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That part I did on purpose. Miles’ love for Grace, even though she was part of the system that made him want to run away from it all was something that I wanted to show, but there were pieces there that only became clear after writing both books. Miles needed to have his own life, and this time, he succeeded in showing her what was wrong. But when Grace tries to gently change things, it just won’t work. She has to pull them down, just like Miles did.

But with Avia—Grace acts because she doesn’t just want Avia to be her girlfriend, but because she wants to be the kind of person Avia has become. She wants to transform too—and she looks to the people she loves around her for guidance. Part of Grace’s problem was isolation—she didn’t have people to support her and back her thinking something different than the family line, and part of her story is recognizing that she has people.

If Grace had friends like The International Friend Emporium Chat, she would have had a different story. So would Miles, actually—he isolated himself too. Speaking of things we don’t realize we’re putting on the page. I’m actually thinking about the web of friendships in the Reluctant Royals—about how there’s such strong connections that not even moving all over the world snapped them, and how wonderful those connections are—that the friendships in the series are so important and don’t get sidelined in favor of the romance. That’s something you did deliberately, I’m sure, but was there anything in it that surprised you?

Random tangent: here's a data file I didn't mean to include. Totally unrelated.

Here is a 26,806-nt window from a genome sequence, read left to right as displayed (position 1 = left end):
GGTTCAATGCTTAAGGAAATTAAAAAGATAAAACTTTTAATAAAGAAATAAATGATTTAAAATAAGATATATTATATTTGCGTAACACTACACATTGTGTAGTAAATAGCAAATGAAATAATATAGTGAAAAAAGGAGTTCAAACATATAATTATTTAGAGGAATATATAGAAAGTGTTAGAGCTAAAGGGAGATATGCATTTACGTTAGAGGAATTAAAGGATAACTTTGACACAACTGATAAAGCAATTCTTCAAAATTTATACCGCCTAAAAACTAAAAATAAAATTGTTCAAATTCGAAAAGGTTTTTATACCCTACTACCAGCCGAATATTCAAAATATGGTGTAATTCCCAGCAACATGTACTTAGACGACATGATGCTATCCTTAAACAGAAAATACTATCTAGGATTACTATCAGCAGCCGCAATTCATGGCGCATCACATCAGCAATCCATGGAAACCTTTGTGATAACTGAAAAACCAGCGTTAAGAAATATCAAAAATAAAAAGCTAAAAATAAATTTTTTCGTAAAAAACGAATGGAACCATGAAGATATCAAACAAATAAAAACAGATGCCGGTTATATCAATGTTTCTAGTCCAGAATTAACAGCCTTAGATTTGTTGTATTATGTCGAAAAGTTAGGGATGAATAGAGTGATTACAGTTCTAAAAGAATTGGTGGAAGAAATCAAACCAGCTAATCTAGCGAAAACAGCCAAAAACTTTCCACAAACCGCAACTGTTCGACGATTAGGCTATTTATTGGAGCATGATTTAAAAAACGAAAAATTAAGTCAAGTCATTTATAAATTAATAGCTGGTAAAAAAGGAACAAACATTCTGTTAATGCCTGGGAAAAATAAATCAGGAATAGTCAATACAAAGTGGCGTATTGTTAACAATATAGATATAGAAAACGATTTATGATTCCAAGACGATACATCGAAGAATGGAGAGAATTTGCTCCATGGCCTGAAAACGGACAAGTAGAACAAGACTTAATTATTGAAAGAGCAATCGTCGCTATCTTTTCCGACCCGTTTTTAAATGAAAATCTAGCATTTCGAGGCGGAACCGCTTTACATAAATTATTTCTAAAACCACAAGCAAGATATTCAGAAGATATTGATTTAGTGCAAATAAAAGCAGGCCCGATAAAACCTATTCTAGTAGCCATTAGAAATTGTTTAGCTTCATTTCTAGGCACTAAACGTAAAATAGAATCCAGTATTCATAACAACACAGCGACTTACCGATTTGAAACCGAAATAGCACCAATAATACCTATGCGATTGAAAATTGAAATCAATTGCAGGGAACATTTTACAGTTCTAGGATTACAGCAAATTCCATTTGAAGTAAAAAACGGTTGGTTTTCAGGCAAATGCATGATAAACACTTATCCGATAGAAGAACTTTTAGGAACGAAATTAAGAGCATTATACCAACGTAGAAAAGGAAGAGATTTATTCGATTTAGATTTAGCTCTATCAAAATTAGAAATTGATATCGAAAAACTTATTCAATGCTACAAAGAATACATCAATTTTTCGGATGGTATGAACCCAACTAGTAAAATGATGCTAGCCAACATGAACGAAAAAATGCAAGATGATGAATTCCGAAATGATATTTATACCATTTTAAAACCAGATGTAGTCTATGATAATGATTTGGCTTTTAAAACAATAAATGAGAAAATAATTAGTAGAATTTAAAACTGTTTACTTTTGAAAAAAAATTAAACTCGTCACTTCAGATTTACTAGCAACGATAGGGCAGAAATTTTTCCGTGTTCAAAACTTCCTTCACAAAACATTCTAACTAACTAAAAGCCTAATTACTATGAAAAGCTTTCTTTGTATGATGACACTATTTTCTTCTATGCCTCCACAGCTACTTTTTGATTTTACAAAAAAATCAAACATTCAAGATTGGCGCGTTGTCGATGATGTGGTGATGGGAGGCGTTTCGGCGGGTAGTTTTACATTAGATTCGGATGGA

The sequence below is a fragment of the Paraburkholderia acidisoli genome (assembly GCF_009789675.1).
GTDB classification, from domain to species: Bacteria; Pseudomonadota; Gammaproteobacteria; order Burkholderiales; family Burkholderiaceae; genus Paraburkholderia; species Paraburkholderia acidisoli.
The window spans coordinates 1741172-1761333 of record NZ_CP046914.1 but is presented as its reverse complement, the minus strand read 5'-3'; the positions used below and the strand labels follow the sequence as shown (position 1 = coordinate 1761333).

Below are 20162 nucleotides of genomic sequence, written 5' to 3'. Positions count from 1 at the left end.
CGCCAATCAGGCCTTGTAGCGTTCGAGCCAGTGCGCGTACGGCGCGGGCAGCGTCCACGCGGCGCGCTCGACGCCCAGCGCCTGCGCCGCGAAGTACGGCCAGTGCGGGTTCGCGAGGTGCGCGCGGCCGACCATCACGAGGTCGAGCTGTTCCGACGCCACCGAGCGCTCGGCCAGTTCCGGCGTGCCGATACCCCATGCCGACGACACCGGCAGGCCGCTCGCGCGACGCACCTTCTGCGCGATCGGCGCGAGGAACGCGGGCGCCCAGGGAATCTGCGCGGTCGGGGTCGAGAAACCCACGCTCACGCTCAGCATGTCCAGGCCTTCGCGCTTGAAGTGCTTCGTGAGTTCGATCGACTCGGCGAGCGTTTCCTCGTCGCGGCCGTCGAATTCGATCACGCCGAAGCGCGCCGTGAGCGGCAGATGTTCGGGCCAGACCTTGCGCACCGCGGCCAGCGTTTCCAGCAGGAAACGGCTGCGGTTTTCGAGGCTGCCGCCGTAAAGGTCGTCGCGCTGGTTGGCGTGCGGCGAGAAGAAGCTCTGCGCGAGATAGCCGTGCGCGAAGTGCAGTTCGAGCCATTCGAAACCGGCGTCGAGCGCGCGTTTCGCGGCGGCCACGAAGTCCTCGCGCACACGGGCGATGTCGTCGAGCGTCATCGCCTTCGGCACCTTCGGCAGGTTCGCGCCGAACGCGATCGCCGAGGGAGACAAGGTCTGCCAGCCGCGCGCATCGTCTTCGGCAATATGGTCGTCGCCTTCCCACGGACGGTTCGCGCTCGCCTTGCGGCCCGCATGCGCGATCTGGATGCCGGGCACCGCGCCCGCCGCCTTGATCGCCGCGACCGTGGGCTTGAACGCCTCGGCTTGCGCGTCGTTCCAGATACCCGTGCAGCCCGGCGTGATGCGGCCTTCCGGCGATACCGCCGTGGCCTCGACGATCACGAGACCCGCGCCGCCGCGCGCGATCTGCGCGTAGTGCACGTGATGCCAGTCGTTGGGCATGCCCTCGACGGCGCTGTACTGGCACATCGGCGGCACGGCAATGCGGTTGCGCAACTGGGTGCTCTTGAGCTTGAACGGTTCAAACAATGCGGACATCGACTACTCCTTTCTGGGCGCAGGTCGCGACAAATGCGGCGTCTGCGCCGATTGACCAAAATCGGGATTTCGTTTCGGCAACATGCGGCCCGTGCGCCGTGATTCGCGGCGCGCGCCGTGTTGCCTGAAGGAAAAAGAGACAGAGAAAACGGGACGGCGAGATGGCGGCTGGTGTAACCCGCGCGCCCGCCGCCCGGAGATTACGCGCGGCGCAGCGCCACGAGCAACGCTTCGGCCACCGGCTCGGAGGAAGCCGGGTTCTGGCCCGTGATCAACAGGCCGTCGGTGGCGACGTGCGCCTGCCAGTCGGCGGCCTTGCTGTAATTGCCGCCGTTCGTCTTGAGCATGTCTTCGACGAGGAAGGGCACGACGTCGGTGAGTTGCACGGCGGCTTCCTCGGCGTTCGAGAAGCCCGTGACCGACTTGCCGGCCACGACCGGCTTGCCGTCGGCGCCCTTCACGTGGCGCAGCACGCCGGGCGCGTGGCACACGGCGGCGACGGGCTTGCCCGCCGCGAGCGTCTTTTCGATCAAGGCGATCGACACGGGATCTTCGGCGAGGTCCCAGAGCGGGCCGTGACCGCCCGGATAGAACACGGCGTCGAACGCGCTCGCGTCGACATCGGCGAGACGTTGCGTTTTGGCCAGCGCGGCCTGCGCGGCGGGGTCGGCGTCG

AC: Friendship in romance has always been super important to me, in part because I see them as just as important as romantic relationships so, if I have room in the story, I always try to flesh those out as their own relationship arc. Writing the friendships in Reluctant Royals was super fun (and in fact I literally am also incorporating them into the spinoff series too, but I need to not go overboard with the secondary characters). But I think the friendships are important, like the romances, for what they show about the character’s needs and what they lack, in a way? In an established friendship, how are they handling it? Can it survive a move around the world? If they are lonely, how do they become friends with new people? How do they treat their friends vs the people they’re dating, and do they see the people they’re dating as friends? Also, you then want to write stories about everyone in the books! And I think this is actually something that non-romantic SFF and romance have some overlap on. People enjoy reading about groups of friends being ridiculous together and ragtag bands of buddies exist in all kinds of romance!

So thinking about how romance/love is incorporated in SFF—do you see it as a form of magic? I always kind of think of it as a kind of magical thing, even in contemporary romance! That two people with countless emotional issues and reasons to keep walking can come together and find love and manage not to drive each other away seems like some kind of alchemy. I know you thought about that to some level, especially with the effect that Tristan could have had on Miles, but did you think of it at all when crafting the more mundane aspects of romance?

CP: Actually I did spend a lot of time thinking that I couldn’t make the romance between them work because Tristan’s power would be a huge obstacle—but that made it more important to Tristan to not use his power to manipulate or impress Miles. That he wanted the feeling between them—that pull to connect with each other on multiple levels that I think is the alchemy of romance—to be on Miles’ terms. That if it was going to happen, it was going to be Miles’ call, and that’s the only way it could be. He never says that outright, though. I try to show it by the way he treats Miles and also how he never used his glamour abilities (except for that one time when he scared Grace to death.)